Maryland’s Birth to K Parent Information Series | EARLY INTERVENTION | Page 4
Early Childhood Outcomes and School Readiness An important outcome of early intervention services is to narrow the gap in development that exists between infants, toddlers, and preschoolers with special needs and their same age peers. The IDEA requires that all states measure the effectiveness of early intervention and preschool special education services by reporting on three early childhood outcomes: children have positive social-emotional skills and relationships, children acquire and use knowledge and skills to successfully participate in daily activities, and children use appropriate behaviors to meet their needs, leading to increased independence.
We know that if children make developmental progress in these three child outcomes, they will be ready for school and ready to take the next step in all of their environments. The three broad early childhood outcomes are comprehensive, functional, and look at development as an integrated process.
The ultimate goal for all children is to be full and active participants in their homes, schools, and communities now and in the future. Early intervention services build on natural learning occurring during the early years of life. The supports and services provided can help you to help your child make powerful connections by taking advantage of opportunities presented through daily routines and activities both at home as well as within an early childhood program.
A Window of Opportunity
The 3 Early Childhood Outcomes For School Readiness EARLY CHILDHOOD EARLY CHILDHOOD EARLY CHILDHOOD
Children have positive social relationships
This involves skills such as: • Relating with adults • Relating with other
children • For older children,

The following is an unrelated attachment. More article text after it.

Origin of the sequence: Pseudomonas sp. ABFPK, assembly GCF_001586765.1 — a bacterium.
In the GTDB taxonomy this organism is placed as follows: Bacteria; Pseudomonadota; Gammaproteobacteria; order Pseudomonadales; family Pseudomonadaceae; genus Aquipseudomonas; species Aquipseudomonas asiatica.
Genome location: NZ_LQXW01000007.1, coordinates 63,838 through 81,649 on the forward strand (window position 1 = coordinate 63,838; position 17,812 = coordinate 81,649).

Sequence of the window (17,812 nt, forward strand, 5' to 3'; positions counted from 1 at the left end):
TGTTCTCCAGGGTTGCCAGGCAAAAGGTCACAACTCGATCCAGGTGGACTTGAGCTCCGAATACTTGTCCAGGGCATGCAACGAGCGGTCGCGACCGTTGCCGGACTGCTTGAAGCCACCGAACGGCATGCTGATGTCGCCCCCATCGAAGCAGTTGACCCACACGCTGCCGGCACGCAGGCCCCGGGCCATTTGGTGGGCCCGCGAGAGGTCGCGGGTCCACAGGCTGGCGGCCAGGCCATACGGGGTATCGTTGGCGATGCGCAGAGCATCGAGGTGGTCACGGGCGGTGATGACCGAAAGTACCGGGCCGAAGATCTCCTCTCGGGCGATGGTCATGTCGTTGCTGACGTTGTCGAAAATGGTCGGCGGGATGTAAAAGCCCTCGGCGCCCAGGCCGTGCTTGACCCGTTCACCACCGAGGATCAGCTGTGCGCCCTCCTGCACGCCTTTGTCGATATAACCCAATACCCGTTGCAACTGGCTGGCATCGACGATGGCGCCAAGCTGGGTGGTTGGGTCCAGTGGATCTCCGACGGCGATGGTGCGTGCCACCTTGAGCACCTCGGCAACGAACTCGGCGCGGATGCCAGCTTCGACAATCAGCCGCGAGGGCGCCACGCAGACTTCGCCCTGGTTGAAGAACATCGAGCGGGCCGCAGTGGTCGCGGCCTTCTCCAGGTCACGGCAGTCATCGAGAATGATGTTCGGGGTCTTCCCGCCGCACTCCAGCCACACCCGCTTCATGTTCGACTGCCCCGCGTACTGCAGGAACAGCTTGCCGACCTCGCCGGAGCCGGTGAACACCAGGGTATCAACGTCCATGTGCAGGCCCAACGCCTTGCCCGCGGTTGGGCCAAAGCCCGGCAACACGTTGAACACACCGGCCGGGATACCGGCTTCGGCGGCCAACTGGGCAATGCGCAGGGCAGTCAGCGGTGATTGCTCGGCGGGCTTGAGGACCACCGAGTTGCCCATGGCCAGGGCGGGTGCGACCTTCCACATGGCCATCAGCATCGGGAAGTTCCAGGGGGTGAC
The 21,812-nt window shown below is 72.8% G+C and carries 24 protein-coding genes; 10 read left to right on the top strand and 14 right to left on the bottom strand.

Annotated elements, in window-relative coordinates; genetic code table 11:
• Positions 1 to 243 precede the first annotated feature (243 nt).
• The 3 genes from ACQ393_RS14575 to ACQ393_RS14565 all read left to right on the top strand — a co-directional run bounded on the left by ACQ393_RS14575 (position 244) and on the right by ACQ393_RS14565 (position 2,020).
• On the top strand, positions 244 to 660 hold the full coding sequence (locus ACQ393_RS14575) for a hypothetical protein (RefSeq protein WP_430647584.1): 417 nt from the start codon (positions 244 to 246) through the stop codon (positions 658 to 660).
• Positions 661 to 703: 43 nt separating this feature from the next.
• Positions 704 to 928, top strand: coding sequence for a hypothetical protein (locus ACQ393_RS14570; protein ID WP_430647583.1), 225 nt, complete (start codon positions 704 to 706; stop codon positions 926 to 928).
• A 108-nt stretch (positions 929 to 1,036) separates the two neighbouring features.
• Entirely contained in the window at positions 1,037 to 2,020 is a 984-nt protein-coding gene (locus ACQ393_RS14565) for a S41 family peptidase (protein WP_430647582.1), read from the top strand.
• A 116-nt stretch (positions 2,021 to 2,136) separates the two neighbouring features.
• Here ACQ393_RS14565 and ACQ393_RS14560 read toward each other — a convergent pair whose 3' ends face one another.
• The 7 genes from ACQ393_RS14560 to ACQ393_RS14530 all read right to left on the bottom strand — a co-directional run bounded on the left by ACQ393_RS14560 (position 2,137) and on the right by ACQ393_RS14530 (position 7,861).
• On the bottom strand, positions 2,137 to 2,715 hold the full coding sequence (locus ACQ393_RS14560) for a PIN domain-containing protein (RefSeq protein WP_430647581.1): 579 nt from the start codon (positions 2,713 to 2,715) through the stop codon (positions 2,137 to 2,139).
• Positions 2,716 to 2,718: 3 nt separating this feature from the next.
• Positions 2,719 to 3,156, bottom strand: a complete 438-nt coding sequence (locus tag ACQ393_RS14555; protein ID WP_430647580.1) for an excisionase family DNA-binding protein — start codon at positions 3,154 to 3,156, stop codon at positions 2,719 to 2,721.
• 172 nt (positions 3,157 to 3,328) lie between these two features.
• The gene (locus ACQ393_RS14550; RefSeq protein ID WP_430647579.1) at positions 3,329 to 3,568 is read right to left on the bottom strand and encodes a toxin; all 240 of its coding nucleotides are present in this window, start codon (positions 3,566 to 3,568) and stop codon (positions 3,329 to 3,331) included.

following group rules
Children use appropriate behavior
to meet their needs This involves skills such as:
• Taking care of basic needs
• Getting from place to place and using tools
• Contributing to own health and safety
Children acquire and use knowledge
and skills This involves skills such as:
• Thinking, reasoning, remembering
• Problem-solving • Using symbols and
language • Understanding
physical and social worlds
Maryland’s Birth to K Parent Information Series | EARLY INTERVENTION | Page 5
Your child and family may be eligible for early intervention services if your child is under three years of age and has at least one of the following:
• A delay of 25 percent or more in development; or • Is developing in a way that is considered “atypical”
for most children his or her age; or • A diagnosed condition that is likely to affect
development, such as a genetic disorder, deafness or blindness.
The first step in determining eligibility for early intervention services is a referral made to the local Infants and Toddlers Program. When an infant or toddler is suspected of having a disability, developmental delay, or special heath care need, he or she may be referred to the local Infants and Toddlers Program by parents, a health or education provider, child care or social service provider, or a staff person from the NICU or ho